What made him choose this site for the centre?
‘It’s one of the best parks in Dubai,’ says Hasan, looking out of the large windows of his office. ‘Plus, it’s close to the city and easily accessible for everyone.’ It also helps that the park is huge – it’s spread over 1,300 acres and can host thousands of visitors.
But an important factor that sets the Astronomy Centre apart from others of its ilk is that visitors can not just view the exhibits but actually touch and feel them. ‘In many science museums, meteorites and telescopes, for instance, are locked away in glass cabinets. Here, you can you can hold, smell and examine meteorites in detail. You can take the telescope outdoors and look at the stars.’
Hasan says Thuraya was chosen as the name for the centre because ‘Thuraya is the Arabic name for a group of stars and often looks like a giant celestial chandelier which is what the centre will closely resemble when it is complete.’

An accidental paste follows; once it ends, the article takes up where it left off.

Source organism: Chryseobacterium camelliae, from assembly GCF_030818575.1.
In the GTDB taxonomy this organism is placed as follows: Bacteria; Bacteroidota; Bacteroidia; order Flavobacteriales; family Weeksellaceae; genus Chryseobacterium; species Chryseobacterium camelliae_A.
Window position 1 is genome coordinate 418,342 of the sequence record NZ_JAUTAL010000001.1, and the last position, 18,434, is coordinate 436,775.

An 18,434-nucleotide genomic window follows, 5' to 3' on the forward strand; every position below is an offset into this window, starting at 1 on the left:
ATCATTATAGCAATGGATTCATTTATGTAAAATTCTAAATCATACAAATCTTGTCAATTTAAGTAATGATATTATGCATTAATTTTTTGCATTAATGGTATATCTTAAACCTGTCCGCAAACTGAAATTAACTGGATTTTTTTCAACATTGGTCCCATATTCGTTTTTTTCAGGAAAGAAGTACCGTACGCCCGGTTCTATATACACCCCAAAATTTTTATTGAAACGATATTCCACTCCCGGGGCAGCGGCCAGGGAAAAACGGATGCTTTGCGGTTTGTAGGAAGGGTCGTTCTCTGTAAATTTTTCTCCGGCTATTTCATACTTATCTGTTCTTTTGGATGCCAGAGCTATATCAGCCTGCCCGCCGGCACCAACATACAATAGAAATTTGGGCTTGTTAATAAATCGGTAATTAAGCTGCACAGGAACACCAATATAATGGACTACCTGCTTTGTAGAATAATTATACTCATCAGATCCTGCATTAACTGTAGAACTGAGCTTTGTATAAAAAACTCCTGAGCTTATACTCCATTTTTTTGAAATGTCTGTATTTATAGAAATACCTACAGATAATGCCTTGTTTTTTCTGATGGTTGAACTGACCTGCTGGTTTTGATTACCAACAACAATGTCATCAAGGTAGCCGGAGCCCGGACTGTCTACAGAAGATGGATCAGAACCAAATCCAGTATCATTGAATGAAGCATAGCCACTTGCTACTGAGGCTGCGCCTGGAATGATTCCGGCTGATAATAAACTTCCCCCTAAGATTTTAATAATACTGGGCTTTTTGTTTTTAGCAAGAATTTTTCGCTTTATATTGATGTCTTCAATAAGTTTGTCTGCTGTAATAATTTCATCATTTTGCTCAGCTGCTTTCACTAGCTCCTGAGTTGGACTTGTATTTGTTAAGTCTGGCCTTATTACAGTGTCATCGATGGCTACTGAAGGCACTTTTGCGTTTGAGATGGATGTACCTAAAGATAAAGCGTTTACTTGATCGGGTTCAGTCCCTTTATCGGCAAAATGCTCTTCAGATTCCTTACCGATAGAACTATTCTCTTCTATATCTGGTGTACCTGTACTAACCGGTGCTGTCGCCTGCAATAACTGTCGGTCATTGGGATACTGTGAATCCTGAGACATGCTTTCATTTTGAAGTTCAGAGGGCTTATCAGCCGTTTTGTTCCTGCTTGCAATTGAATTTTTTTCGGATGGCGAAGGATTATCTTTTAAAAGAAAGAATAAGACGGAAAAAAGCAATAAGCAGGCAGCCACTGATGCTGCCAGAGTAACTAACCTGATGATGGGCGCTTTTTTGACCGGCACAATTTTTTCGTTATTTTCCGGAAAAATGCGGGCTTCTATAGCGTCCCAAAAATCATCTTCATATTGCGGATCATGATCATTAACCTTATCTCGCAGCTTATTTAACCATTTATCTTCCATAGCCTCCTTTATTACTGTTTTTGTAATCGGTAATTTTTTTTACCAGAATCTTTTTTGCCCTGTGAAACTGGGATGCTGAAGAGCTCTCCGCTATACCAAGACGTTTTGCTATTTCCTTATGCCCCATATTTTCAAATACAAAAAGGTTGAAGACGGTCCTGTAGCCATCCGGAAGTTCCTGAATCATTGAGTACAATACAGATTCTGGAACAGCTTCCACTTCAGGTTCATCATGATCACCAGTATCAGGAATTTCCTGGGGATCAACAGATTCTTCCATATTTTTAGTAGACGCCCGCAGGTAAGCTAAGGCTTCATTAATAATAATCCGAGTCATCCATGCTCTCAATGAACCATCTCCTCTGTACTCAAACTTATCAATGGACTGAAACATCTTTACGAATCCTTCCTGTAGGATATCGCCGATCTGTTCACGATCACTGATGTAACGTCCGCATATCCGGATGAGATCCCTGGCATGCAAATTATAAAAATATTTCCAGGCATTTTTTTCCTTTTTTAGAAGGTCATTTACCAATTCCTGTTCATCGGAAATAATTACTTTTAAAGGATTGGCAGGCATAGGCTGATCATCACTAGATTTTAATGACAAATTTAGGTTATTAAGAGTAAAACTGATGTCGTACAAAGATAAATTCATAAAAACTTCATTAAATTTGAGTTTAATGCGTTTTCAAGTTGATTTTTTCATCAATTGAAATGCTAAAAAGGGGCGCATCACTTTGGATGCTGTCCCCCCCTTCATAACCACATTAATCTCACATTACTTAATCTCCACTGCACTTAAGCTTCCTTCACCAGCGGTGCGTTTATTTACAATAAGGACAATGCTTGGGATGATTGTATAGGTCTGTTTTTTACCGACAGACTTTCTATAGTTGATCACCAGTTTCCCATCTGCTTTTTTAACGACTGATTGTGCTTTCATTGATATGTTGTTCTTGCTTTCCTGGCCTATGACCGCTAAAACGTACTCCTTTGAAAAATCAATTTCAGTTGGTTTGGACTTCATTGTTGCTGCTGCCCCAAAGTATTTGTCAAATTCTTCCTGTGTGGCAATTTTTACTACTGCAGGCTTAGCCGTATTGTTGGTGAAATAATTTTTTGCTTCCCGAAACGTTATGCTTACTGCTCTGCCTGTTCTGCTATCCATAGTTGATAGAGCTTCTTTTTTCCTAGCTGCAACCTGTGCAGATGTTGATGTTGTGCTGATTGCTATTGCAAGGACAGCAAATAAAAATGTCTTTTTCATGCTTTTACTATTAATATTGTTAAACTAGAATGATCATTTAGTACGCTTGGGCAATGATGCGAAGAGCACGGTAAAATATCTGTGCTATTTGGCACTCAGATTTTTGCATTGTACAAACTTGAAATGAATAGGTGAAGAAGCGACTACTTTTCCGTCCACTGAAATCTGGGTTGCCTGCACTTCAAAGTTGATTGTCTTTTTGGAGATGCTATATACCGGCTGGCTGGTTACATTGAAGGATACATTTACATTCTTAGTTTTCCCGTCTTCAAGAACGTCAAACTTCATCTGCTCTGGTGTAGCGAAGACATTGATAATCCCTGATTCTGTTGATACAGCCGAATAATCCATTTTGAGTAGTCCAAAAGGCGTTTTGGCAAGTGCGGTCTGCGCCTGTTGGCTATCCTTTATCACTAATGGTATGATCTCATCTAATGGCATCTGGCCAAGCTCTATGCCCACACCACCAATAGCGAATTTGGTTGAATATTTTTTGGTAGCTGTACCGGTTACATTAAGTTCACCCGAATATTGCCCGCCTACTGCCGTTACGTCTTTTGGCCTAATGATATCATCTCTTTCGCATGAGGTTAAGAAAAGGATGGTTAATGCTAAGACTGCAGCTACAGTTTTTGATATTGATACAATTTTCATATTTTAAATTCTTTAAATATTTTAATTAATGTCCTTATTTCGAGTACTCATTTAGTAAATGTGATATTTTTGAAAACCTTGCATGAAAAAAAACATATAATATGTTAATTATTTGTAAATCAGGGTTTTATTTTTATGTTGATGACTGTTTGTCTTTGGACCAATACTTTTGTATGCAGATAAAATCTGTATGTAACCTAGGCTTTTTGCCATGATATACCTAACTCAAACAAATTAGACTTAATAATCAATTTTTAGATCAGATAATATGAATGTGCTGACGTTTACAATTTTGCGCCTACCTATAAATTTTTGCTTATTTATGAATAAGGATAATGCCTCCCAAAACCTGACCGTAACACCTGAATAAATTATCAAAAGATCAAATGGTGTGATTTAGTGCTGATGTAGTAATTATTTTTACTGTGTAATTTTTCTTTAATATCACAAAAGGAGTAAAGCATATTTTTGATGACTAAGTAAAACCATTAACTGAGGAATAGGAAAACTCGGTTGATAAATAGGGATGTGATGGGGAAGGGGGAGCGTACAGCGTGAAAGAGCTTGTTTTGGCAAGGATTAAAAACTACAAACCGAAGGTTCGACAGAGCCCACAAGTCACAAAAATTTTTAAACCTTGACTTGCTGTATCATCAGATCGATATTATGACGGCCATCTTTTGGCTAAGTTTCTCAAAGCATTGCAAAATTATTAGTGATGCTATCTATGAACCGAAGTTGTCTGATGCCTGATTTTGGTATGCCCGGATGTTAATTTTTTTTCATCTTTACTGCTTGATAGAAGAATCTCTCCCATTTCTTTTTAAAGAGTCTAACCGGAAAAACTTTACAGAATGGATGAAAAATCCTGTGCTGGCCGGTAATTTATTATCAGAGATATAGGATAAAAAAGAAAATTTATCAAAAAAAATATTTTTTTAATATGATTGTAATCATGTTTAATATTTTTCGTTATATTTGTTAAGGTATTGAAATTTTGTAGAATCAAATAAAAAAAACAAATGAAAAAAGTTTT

Also getting final touches is the telescope deck on the roof of the centre. With a one-metre diameter lens, it is the largest in the country for public observation and the finest in this region for studying solar activity.
The state-of-the-art dome is designed to withstand category four, 400kph winds and has several thermal layers to make sure the internal climate stays at a level that does not damage the telescope.
The telescope can be used to study the sun in detail and will be powerful enough to detect even planets far outside our solar system by seeing the faint dip in light as they pass in front of their stars, he says. It will be able to record data, perform astrophotography and will function all through the year.
The centre also boasts an astronomical and scientific electronic library, an astro cafe, an outside observation deck, a 100-seat theatre, interactive class room and laboratories where workshops, seminars and talks will be held. An innovation lab including an electronics and robotics lab is at hand for those who wish to give shape to their thoughts and ideas related to space and space exploration, says Hasan.
‘The main objective of the centre, apart from inspiring the new generation to explore the wonderful world of space and astronomy, is to establish a foundation of astronomy and space research centre and to create new globally specialised jobs for citizens,’ says Hasan.
But why astronomy and not any other science?